My approach was: we talked to the staff, we start the training, then we implement the policies based on our discussions with them, so they feel that they had a part in the process. All of our policies at FIFA—our compliance policies—are four to five pages long maximum.
You have to realize that the goal is to educate the employees on what’s expected of them, and then where to go with questions. It’s not to make them an expert. I remember in my early days in pharma when we were drafting policies, it was written by lawyers and for lawyers. These policies were each 15 to 20 pages long, and you gave each employee 10 of them, they have 200 pages of compliance policies to read. I mean, come on, nobody read those. Or if they read them, nobody remembered them.
PB: FIFA has many member associations. How do you go about promoting a comprehensive ethics and compliance framework in associations operating in different environments?
EH: One of the first things I did was I implemented a compliance summit in Zurich. Every October we would bring a member from each member association to Zurich for a two day meeting that would highlight what a compliance program is, what the key components are, showing them the materials and tools that we at FIFA have developed, and then we would disseminate those materials to them in the four FIFA languages. The focus was heavily on enabling the member associations.
A lot of the promotion of our compliance efforts was done through the different regional confederations. I would meet with the CCOs of the confederations and discuss topics such as: “What is a risk assessment? What are the conflicts of interest policies we should manage? What are some of the ethical issues we see?” Going over these topics really started to drive alignment, because if FIFA was creating a best practice, and then the confederations would create a best practice, then that trickles down into the member associations. They see: “Oh, FIFA’s doing it, UEFA’s doing it. Okay, so in England we will do it.”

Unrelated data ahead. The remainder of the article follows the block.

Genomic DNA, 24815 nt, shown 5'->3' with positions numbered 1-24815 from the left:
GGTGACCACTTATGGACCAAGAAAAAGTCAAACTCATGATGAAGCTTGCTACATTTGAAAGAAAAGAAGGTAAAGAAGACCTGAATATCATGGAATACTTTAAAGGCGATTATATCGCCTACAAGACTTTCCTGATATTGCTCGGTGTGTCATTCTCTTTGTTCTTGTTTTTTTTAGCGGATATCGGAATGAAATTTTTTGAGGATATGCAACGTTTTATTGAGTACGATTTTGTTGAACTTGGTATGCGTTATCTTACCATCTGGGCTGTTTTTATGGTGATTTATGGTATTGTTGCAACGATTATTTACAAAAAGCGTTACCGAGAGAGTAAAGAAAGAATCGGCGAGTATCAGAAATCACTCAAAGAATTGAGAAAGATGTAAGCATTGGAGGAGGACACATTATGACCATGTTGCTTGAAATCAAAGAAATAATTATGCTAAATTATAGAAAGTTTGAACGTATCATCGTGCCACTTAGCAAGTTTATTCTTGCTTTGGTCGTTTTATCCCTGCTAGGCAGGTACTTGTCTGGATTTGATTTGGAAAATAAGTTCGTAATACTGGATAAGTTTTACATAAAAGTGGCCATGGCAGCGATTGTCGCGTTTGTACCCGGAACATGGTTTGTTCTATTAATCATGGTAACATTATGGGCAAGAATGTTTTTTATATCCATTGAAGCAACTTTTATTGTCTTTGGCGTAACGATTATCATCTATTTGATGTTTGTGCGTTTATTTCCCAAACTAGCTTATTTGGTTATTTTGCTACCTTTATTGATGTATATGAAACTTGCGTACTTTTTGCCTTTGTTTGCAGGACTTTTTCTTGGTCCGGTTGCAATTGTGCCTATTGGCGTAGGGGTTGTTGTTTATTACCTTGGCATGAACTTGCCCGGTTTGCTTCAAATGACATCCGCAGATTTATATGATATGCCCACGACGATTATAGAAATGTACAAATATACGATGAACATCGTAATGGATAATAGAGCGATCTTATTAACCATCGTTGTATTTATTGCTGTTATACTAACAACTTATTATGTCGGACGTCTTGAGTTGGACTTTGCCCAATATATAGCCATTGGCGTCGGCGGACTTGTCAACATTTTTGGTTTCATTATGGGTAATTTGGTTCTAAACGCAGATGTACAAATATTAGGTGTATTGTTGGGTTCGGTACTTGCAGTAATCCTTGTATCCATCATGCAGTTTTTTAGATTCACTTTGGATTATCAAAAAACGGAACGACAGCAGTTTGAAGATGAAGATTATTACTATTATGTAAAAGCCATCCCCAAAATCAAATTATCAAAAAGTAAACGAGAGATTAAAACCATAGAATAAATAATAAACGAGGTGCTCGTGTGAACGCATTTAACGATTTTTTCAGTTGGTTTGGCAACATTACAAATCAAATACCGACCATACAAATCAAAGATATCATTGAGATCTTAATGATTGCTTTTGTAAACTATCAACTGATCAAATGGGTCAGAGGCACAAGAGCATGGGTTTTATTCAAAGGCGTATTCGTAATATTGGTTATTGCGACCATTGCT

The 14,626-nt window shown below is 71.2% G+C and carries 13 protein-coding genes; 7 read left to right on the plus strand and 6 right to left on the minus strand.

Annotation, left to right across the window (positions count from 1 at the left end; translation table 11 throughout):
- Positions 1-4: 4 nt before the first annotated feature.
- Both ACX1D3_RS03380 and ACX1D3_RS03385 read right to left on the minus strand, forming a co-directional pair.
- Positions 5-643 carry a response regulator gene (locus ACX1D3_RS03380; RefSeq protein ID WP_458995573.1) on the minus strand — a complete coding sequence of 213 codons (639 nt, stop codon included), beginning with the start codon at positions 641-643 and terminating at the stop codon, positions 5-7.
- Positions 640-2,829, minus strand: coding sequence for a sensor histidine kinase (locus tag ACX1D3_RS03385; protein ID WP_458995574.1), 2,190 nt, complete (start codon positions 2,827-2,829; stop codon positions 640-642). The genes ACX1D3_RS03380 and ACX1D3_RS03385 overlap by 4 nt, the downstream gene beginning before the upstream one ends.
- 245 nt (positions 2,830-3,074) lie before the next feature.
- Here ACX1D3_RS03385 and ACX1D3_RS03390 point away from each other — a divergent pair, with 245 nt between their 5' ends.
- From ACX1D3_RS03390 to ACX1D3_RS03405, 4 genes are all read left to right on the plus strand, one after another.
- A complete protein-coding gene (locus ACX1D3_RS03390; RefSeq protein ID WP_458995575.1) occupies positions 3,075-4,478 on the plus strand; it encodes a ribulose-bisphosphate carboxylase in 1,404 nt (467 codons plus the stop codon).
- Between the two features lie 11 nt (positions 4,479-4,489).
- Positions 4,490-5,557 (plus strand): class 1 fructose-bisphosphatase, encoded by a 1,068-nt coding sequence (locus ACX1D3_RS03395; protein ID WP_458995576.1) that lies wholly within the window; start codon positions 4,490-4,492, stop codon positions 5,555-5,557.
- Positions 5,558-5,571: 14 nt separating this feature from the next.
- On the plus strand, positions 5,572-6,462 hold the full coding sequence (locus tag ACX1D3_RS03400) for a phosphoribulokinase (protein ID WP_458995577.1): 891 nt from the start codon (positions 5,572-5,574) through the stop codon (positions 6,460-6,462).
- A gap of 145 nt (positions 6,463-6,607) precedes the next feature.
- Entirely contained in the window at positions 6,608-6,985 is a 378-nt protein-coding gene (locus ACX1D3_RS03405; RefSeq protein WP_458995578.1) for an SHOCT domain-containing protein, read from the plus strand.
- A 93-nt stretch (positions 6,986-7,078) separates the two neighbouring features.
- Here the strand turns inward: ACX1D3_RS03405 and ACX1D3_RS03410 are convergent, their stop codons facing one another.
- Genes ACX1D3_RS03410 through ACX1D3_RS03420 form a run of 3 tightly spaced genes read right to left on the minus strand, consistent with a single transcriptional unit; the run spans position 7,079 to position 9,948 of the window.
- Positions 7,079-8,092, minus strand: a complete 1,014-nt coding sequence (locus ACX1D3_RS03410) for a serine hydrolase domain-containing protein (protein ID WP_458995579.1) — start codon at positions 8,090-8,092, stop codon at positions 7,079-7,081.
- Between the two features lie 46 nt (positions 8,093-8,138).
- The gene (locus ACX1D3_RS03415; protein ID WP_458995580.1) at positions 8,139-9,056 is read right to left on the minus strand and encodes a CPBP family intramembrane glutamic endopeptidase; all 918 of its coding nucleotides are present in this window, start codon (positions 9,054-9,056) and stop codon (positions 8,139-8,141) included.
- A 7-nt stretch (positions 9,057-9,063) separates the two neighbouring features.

I wanted to create this carrot approach. If you actually want to do something then you’re much more willing and you do a much better job, versus, “Oh, I’m just being forced,” and then you do the bare minimum just to show that on paper you’ve got something. That’s not what I wanted. I wanted people to decide for themselves that this is something that can be a value driver for them, and they were going to implement it, and it was going to be based on them seeing what we were doing at FIFA.
PB: What would you say is the key for a CCO being successful when dealing with vastly different national environments?
EH: Always go to where your stakeholders are. Don’t make your stakeholders come to you. When I was meeting the Chief Compliance Officers for the confederations, I was going to where they are. For example, I would go to New Zealand, because when your stakeholders see you, and you develop that personal relationship, it’s much easier to continue the conversation remotely once you’ve built that relationship and had a chance to explain why compliance is important.
My counterparts at CONCACAF and in CONMEBOL (South America football confederation) are now doing the same thing—they are doing a fantastic job meeting with associations all over their territories and really driving the program.
It is once you have built the relationship that you can start to dive into the real discussions—“What are the real issues you see? Where can I help you?”. Once you build that trust and that relationship, then you can start to move forward. I think this is where compliance probably has done a poor job historically. The old style of the compliance officer was sitting in their office generating policies and sending email training around saying: “Please tick this box and then we know you took the training,” or, “Sign this form and email it back to me.” We were never developing a personal relationship.
Stay Tuned For More CCO Conversations
We want to thank Edward Hanover for taking the time out of his schedule to talk to us about his experiences in the field of compliance and how he built FIFA’s first compliance program. We hope you have found his insights to be valuable. To stay up-to-date on the latest CCO content, including the second part of this interview which we will release soon, make sure you are following us on LinkedIn and Twitter.
If you enjoyed this conversation you might also be interested in our interview with Kim Yapchai, CCEO at Tenneco, a Fortune 200 automotive manufacturer. She is a powerhouse in the industry who shared her thoughts on changing corporate culture and more.